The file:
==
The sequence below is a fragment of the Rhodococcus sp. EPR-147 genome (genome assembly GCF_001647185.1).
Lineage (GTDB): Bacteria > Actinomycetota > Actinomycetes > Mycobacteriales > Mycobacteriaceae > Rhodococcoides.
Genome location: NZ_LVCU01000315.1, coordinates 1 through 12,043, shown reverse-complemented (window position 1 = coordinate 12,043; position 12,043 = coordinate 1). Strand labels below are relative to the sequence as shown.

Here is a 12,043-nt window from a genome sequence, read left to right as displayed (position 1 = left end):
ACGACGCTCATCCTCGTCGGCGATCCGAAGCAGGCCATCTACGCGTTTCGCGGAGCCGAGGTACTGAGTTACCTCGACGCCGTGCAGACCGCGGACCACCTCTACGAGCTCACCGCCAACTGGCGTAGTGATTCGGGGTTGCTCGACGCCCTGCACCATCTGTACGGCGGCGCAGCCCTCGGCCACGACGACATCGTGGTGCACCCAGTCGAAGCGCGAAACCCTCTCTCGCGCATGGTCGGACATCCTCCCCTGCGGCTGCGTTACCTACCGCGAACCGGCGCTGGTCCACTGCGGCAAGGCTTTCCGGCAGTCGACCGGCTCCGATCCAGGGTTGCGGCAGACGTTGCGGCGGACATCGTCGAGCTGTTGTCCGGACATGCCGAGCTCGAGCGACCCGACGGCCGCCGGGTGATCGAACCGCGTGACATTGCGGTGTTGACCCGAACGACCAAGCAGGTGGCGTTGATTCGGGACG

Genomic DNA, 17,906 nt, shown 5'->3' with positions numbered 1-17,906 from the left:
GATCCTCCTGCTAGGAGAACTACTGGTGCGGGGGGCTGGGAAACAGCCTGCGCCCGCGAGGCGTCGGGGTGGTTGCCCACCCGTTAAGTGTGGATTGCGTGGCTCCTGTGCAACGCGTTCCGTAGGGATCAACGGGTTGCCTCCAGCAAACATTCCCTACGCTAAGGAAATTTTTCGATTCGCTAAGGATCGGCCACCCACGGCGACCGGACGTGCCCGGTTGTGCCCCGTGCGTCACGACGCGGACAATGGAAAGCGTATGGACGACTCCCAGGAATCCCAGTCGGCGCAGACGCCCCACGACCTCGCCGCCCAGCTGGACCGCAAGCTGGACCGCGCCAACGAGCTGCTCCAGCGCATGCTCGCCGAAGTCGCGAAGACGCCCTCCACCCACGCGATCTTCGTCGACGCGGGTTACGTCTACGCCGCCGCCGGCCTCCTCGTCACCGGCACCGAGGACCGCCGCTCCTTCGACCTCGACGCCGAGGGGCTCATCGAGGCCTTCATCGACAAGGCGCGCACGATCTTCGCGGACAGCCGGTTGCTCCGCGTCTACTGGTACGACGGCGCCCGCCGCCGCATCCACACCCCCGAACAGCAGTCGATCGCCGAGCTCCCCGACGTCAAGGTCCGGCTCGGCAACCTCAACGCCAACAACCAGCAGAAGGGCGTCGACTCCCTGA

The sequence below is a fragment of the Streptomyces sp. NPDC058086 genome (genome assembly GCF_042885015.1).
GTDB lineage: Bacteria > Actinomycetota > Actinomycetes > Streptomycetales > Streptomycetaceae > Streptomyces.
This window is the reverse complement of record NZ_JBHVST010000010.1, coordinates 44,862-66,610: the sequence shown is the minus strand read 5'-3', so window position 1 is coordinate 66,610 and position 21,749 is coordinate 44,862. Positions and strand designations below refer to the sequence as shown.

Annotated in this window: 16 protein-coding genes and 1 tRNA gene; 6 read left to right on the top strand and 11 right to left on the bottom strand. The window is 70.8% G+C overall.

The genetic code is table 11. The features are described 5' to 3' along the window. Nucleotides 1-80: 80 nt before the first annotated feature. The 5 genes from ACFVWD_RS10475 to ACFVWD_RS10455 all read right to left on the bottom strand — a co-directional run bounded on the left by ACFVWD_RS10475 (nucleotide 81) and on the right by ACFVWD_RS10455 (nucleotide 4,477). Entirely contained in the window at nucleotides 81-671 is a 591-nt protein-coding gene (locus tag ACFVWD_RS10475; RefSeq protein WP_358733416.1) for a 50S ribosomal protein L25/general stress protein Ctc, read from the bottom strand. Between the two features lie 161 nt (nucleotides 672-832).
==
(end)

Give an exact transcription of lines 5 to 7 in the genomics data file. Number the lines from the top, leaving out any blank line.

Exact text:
ACGACGCTCATCCTCGTCGGCGATCCGAAGCAGGCCATCTACGCGTTTCGCGGAGCCGAGGTACTGAGTTACCTCGACGCCGTGCAGACCGCGGACCACCTCTACGAGCTCACCGCCAACTGGCGTAGTGATTCGGGGTTGCTCGACGCCCTGCACCATCTGTACGGCGGCGCAGCCCTCGGCCACGACGACATCGTGGTGCACCCAGTCGAAGCGCGAAACCCTCTCTCGCGCATGGTCGGACATCCTCCCCTGCGGCTGCGTTACCTACCGCGAACCGGCGCTGGTCCACTGCGGCAAGGCTTTCCGGCAGTCGACCGGCTCCGATCCAGGGTTGCGGCAGACGTTGCGGCGGACATCGTCGAGCTGTTGTCCGGACATGCCGAGCTCGAGCGACCCGACGGCCGCCGGGTGATCGAACCGCGTGACATTGCGGTGTTGACCCGAACGACCAAGCAGGTGGCGTTGATTCGGGACG

Genomic DNA, 17,906 nt, shown 5'->3' with positions numbered 1-17,906 from the left:
GATCCTCCTGCTAGGAGAACTACTGGTGCGGGGGGCTGGGAAACAGCCTGCGCCCGCGAGGCGTCGGGGTGGTTGCCCACCCGTTAAGTGTGGATTGCGTGGCTCCTGTGCAACGCGTTCCGTAGGGATCAACGGGTTGCCTCCAGCAAACATTCCCTACGCTAAGGAAATTTTTCGATTCGCTAAGGATCGGCCACCCACGGCGACCGGACGTGCCCGGTTGTGCCCCGTGCGTCACGACGCGGACAATGGAAAGCGTATGGACGACTCCCAGGAATCCCAGTCGGCGCAGACGCCCCACGACCTCGCCGCCCAGCTGGACCGCAAGCTGGACCGCGCCAACGAGCTGCTCCAGCGCATGCTCGCCGAAGTCGCGAAGACGCCCTCCACCCACGCGATCTTCGTCGACGCGGGTTACGTCTACGCCGCCGCCGGCCTCCTCGTCACCGGCACCGAGGACCGCCGCTCCTTCGACCTCGACGCCGAGGGGCTCATCGAGGCCTTCATCGACAAGGCGCGCACGATCTTCGCGGACAGCCGGTTGCTCCGCGTCTACTGGTACGACGGCGCCCGCCGCCGCATCCACACCCCCGAACAGCAGTCGATCGCCGAGCTCCCCGACGTCAAGGTCCGGCTCGGCAACCTCAACGCCAACAACCAGCAGAAGGGCGTCGACTCCCTGA